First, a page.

By Rich Coleman
This was the year British Columbia secured a liquefied natural gas export industry.
The guarantee happened in November when Woodfibre LNG announced it will move forward its facility, representing $1.6 billion in new investment and hundreds of jobs. It marked the first confirmation that B.C.’s clean natural gas will reach markets in Asia.
It’s a project that joins the work already underway in Delta where FortisBC is expanding its facility to serve domestic needs and potential export.
This expansion has already provided $60 million in contract work to more than 100 companies and businesses in communities, such as Vancouver, Langley, Abbotsford and Coquitlam.
Both of these projects are a fraction of what’s on the horizon for B.C.’s economy should larger proposals move forward, including Pacific NorthWest LNG.
The Pacific NorthWest LNG proposal, pending a confirmed final investment decision, would result in up to $36 billion in new capital spending, 4,500 new construction jobs and close to 350 permanent positions.
These benefits are in addition to the thousands of jobs created and sustained to support the proposal’s long-term operations and supply needs.
As 2016 concluded, we estimated more than $20 billion has been invested by the industry so far.
Companies have spent money to acquire natural gas assets and move development forward, facilitating growth and creating jobs.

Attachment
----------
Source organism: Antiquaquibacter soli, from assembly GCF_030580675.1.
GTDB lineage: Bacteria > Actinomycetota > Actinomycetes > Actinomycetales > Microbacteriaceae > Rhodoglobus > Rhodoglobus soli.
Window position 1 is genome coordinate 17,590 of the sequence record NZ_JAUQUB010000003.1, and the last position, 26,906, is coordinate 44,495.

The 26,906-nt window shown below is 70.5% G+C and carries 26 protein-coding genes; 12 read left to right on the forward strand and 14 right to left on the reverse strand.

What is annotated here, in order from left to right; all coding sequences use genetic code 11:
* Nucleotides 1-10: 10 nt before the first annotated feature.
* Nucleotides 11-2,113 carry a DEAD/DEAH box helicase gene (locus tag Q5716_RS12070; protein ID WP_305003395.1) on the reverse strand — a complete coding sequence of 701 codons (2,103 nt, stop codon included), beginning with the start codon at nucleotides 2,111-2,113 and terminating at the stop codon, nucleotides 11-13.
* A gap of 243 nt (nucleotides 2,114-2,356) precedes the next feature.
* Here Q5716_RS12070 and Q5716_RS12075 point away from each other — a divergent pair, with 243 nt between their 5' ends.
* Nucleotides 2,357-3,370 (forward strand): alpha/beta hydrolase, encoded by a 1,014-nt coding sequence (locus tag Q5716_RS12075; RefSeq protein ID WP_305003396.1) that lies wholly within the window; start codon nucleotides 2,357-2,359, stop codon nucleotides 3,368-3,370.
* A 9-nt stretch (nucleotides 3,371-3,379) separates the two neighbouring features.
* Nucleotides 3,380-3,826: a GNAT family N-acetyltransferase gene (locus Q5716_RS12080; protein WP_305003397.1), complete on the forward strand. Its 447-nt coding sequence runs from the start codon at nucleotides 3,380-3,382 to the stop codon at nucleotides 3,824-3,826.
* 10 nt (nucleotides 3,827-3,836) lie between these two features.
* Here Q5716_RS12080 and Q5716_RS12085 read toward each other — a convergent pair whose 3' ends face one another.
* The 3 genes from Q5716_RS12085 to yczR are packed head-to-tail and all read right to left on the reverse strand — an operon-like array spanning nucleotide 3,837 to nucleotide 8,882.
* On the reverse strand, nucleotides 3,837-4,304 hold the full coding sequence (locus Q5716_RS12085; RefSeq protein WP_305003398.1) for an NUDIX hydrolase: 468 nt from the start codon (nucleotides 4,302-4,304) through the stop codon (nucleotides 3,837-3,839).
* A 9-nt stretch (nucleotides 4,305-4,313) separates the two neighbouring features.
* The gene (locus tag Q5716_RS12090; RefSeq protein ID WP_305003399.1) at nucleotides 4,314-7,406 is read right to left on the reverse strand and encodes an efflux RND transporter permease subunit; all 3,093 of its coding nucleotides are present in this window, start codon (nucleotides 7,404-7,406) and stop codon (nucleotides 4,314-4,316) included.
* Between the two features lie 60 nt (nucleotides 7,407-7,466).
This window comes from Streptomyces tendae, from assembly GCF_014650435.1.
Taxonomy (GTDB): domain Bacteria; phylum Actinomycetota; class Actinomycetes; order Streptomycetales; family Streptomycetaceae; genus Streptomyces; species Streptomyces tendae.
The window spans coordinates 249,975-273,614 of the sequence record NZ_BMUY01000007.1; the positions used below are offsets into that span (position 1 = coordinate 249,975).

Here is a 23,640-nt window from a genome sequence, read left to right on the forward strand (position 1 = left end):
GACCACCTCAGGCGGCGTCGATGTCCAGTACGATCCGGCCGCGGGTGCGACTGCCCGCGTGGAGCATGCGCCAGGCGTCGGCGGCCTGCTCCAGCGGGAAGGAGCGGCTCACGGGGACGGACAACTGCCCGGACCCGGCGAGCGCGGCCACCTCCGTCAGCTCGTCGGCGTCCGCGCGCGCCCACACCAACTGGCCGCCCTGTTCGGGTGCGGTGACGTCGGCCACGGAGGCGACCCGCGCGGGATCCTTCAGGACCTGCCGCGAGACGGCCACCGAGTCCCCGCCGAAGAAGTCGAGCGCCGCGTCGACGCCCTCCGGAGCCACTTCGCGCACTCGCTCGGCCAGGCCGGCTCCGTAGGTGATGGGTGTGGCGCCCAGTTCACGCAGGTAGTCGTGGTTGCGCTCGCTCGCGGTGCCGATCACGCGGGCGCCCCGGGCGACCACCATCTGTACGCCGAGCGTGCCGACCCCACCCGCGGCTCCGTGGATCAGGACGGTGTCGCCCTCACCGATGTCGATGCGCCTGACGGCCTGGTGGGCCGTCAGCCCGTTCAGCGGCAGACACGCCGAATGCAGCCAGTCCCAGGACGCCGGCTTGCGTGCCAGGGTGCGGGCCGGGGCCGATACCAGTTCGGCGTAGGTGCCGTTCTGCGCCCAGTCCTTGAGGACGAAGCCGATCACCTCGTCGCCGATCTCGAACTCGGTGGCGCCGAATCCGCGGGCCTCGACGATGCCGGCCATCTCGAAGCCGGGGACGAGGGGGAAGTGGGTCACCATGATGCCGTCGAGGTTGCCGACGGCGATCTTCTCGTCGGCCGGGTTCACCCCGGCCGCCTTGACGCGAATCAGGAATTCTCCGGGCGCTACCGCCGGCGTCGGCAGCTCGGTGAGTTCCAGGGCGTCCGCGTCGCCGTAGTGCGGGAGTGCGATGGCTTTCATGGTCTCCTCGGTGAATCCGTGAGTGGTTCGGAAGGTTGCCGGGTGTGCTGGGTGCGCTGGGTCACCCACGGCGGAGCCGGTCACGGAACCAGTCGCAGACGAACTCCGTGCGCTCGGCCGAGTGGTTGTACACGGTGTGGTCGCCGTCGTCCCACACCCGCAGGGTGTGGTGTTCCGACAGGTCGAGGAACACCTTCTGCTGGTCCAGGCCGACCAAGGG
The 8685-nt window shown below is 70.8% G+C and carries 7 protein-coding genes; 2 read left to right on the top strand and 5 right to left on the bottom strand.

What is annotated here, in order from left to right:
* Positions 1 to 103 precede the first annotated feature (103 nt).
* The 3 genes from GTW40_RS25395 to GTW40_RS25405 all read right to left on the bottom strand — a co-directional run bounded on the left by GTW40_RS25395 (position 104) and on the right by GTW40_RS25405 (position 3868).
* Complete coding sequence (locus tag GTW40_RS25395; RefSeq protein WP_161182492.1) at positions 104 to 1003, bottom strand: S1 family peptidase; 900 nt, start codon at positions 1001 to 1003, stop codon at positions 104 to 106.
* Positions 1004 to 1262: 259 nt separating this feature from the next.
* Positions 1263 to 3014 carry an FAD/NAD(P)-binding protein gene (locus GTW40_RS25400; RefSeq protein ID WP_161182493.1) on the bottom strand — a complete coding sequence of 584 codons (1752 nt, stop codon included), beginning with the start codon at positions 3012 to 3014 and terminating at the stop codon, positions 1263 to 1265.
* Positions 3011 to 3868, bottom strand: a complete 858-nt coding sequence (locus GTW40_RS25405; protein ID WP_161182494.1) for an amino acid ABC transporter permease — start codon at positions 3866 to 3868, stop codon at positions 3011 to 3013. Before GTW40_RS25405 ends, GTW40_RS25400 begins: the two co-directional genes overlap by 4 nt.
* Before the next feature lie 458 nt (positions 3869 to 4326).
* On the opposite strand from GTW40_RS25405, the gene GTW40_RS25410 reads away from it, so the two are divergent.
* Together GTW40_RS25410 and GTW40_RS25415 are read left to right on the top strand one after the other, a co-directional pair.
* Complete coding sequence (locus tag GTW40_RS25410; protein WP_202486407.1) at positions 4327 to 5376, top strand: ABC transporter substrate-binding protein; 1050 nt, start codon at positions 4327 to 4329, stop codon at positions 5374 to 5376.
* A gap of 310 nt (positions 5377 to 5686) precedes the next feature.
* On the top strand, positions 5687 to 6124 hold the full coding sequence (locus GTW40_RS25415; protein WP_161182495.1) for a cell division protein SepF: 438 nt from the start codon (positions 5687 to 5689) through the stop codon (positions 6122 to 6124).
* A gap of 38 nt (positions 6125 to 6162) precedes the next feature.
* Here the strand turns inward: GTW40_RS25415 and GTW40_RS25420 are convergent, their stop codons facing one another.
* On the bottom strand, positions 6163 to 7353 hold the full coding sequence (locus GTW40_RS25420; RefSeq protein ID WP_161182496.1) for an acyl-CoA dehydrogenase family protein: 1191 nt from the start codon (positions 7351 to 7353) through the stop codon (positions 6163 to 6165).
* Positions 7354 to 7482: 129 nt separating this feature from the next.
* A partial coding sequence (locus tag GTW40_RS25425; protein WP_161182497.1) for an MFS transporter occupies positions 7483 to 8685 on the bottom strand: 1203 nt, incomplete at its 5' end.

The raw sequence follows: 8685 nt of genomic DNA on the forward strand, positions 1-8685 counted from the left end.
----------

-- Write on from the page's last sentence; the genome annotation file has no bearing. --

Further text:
A scenario of five export facilities moving forward holds the prospect of $175 billion being invested in British Columbia – an unprecedented economic boost that we are capitalizing on.
Alongside economic growth, investments are also being made to build a cleaner natural gas sector.
In 2016, the government of British Columbia introduced a Clean Infrastructure Royalty Credit Program – the first of its kind in Canada – with royalty deductions of up to $20 million attracting new private-sector funding for clean technologies.
Once built and in operation, these projects will reduce greenhouse gas emissions linked to the industry, complementing our commitment to have the cleanest LNG facilities in the world.
Since the BC Jobs Plan was released in 2011, we have been focused on developing a viable, competitive new industry to diversify our economy, reduce greenhouse gas emissions and help our natural gas sector grow. It’s happening now, and we are just getting started.
Collaboration with First Nations is ongoing as we strengthen environmental stewardship programs and finalize economic benefits agreements.
Partnerships with trades associations are also coming together to increase skills training for aboriginal communities and for those interested in finding a career in the natural gas sector. These are priorities the provincial government will be supporting in 2017 and beyond.
This was a banner year for B.C.’ s natural gas sector; our actions helped WoodfibreLNG announce it will move forward and they supported Pacific NorthWest LNG’s pending decision. The LNG industry is a long-term commitment and one we will continue to promote globally at the next LNG Conference, Nov. 28-30, 2017.
Rich Coleman is the Minister of Natural Gas Development.